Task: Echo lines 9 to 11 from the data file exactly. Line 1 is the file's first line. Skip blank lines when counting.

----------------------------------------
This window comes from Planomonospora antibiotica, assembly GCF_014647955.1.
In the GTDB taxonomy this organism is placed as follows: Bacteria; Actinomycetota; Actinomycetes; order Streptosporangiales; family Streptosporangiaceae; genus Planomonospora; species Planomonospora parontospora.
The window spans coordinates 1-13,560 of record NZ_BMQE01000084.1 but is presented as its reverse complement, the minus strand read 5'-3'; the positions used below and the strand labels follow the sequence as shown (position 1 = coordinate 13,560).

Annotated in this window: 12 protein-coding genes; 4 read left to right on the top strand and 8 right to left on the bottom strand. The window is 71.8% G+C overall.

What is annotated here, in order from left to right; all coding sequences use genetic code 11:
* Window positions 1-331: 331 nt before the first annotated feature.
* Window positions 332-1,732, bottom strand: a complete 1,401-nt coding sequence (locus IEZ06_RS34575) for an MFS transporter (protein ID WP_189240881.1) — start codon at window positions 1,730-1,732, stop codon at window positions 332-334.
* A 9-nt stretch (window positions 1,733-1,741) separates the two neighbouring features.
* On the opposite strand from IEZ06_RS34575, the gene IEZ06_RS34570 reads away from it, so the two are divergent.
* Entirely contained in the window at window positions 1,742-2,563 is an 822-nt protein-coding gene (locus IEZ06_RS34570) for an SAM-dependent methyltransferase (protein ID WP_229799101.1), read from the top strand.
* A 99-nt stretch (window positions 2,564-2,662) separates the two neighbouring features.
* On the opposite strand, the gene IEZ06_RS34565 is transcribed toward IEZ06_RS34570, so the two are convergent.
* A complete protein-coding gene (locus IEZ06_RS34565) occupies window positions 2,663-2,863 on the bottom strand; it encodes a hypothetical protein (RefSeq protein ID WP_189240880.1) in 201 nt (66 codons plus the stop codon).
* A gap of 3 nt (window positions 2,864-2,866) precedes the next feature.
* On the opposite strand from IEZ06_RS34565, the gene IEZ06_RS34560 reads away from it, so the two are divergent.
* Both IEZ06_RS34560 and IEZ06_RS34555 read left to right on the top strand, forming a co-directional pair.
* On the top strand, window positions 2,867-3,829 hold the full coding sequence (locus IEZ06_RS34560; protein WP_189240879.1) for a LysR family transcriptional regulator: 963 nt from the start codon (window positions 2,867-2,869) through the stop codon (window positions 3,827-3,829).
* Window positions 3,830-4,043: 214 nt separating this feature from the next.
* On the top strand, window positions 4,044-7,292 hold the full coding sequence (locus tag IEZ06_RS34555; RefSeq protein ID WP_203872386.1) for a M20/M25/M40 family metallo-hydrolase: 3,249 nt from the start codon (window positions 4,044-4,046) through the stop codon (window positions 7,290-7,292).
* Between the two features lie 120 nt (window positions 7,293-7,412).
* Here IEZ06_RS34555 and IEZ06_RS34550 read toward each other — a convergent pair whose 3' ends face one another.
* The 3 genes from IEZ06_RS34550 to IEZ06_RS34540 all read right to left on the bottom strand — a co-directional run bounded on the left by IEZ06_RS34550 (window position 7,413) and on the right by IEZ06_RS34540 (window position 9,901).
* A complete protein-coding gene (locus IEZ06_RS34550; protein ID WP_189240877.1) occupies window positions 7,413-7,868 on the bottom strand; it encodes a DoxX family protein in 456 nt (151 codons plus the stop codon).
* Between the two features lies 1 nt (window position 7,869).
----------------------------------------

* On the opposite strand from IEZ06_RS34575, the gene IEZ06_RS34570 reads away from it, so the two are divergent.
* Entirely contained in the window at window positions 1,742-2,563 is an 822-nt protein-coding gene (locus IEZ06_RS34570) for an SAM-dependent methyltransferase (protein ID WP_229799101.1), read from the top strand.
* A 99-nt stretch (window positions 2,564-2,662) separates the two neighbouring features.